Name of beers: Battin Gambrinus; Simon Pils
Beer descriptions: 5.2% pale lager; 4.8% Pilsner
Luxembourgish word for beer: Béier (Luxembourgish), bière (French), Bier (German)
Date joined the EU: Founding member
Have I visited? Yes
The only remaining sovereign dukedom in the world, the Grand Duchy of Luxembourg might like to make itself sound big, but let’s face it, it’s quite a small place.
I’ve visited the capital, Luxembourg City, twice. The first was as a slightly grumpy 17-year old during a heatwave. No city appears pleasant in 41-degree heat. The second was during a rally in the pouring rain, where the group of demonstrators I was marching with somehow got lost. No city appears pleasant when you’re carrying a wooden placard in a downpour.
So I feel I need to give Luxembourg and its capital another chance. Which is fortunate, because I’m going for the weekend in two weeks’ time. And I’m rather excited about it. I’m also keen to visit the industrial south where I am told there are breweries and steam trains galore. My kind of place.
Luxembourg’s Chambre des Députés is a unicameral legislature with 60 Members from just four constituencies: Centre, East, North and South. Not sure what happened to the West.
It meets in the Hôtel de la Chambre situated in the centre of the capital. I’ve not visited it properly, but I have seen it from the outside. I remember describing it rather disparagingly as a semi-detached house. Before any Luxembourgish readers get apoplectic with rage, I would like to remind you that this caustic remark came from a moody and overheated teenager.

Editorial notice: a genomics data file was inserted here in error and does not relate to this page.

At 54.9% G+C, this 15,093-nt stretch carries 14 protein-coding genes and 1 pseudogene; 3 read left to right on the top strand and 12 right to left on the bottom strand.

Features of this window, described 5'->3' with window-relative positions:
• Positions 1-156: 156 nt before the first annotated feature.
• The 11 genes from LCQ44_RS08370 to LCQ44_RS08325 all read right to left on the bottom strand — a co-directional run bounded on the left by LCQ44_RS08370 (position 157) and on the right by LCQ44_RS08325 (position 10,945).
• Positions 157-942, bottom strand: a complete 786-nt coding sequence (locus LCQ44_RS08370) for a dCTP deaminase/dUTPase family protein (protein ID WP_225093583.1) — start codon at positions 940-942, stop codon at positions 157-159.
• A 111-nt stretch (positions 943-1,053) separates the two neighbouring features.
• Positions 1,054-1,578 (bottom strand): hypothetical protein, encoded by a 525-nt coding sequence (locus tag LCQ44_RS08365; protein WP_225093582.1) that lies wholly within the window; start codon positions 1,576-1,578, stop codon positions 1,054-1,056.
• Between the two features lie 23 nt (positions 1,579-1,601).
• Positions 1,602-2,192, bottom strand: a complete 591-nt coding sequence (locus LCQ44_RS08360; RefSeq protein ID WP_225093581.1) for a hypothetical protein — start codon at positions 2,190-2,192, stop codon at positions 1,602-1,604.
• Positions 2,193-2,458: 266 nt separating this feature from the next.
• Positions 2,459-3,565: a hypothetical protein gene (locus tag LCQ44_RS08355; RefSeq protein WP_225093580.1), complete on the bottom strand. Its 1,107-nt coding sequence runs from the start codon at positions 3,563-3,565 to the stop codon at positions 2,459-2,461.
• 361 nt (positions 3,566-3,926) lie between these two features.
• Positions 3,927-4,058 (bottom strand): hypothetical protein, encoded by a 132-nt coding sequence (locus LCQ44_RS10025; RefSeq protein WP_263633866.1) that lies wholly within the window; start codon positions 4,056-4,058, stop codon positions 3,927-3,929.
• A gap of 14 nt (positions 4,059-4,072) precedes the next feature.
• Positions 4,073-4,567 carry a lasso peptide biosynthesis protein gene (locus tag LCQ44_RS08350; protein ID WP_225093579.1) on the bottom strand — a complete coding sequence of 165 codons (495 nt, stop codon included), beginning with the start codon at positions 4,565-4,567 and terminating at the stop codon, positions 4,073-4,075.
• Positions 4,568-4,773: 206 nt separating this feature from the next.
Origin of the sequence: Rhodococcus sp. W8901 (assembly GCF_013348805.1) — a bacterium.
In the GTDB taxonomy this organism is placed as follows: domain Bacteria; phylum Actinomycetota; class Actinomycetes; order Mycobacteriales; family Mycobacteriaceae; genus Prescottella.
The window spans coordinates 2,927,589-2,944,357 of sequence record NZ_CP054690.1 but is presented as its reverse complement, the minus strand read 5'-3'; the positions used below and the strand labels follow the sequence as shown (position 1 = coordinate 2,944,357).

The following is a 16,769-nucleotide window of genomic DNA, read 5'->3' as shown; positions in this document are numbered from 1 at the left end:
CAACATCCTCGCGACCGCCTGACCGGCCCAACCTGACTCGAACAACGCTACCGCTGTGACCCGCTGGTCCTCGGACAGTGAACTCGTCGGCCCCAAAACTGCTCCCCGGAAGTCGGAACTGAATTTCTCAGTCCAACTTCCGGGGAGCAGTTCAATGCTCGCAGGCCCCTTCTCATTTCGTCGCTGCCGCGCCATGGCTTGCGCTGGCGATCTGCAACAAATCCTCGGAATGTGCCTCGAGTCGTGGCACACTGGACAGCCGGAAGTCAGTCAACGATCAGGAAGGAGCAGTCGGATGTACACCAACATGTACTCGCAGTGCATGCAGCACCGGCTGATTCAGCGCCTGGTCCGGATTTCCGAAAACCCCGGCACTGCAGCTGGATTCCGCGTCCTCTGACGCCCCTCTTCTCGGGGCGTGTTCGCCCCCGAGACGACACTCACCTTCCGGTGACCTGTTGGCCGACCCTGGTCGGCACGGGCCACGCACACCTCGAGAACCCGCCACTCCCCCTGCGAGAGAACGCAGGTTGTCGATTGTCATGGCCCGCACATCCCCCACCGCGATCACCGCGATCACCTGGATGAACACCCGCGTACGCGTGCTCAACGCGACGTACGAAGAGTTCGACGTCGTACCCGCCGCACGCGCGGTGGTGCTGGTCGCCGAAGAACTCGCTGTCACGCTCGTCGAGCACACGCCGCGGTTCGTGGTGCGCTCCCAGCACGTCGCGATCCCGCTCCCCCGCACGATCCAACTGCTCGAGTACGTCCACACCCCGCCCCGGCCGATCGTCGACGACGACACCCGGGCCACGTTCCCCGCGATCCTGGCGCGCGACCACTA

My former colleague from the Luxembourg Parliament is also a beer enthusiast. In fact, I’ve even tasted his home-brewed beer. It was easily the strongest beer I have ever drunk. I think I was tipsy after a single mouthful. Tasty though.
Beer in Luxembourg is dominated by big multinational breweries, predominantly brewing lagers. From what I’ve read, there is not so much of a craft beer scene, although I am looking forward to trying a few brewpubs in the capital in a few weeks.
For this tasting, Gareth and I were once again joined by my friend, Daniel. There were two Luxembourgish brews on the menu. The first was Battin Gambrinus, brewed at Brasserie Nationale in the industrial south of the country. The brewery is best known for brewing Bofferding, only acquiring the Battin beers and brand in 2005.
In terms of appearance, this lager is a really nice honey-esque colour, with a delicate roasty smell. We were all fans of the amount of carbonation – enough fizz to be a good lager, but still pleasantly smooth. As for taste, the beer reminded Daniel of Düsseldorf’s Altbier, and Gareth agreed that it was very North Germanic (it turned into a bit of a geography lesson at this point). Overall, we rather liked it: “It tastes exactly as it looks – a satisfying, full-flavoured lager”, said Gareth.
The second beer was from Brasserie Simon, a smaller brewery in the north-west of the country. We got quite excited about its Pils variety because it came in a metal bottle. Daniel was a little over-excited in fact, describing the bottle as “very, very attractive”. He practically needed a lie-down.
Once the thrill and elation of the metal bottle had passed, we got round to pouring it. The Pils is a clear, straw yellow colour with a sweet, fruity smell. It had a strong, hoppy flavour with a dry aftertaste. Between sips, Daniel and I agreed that we liked the prominent flavour, which was quite different from other Pilsners that we had tasted. Gareth drank the whole thing very quickly without comment, which he assured us meant that he liked it.
So, Luxembourg brews decent beer. It is heavily influenced by its neighbours, particularly the lager-loving Northern Germans. This is no bad thing, but it would be fun to see whether the country is able to eventually develop a craft beer scene with its own distinct, Luxembourgish flavour, whatever that might be. Strongly alcoholic, if my former colleague’s home-brew is anything to go by.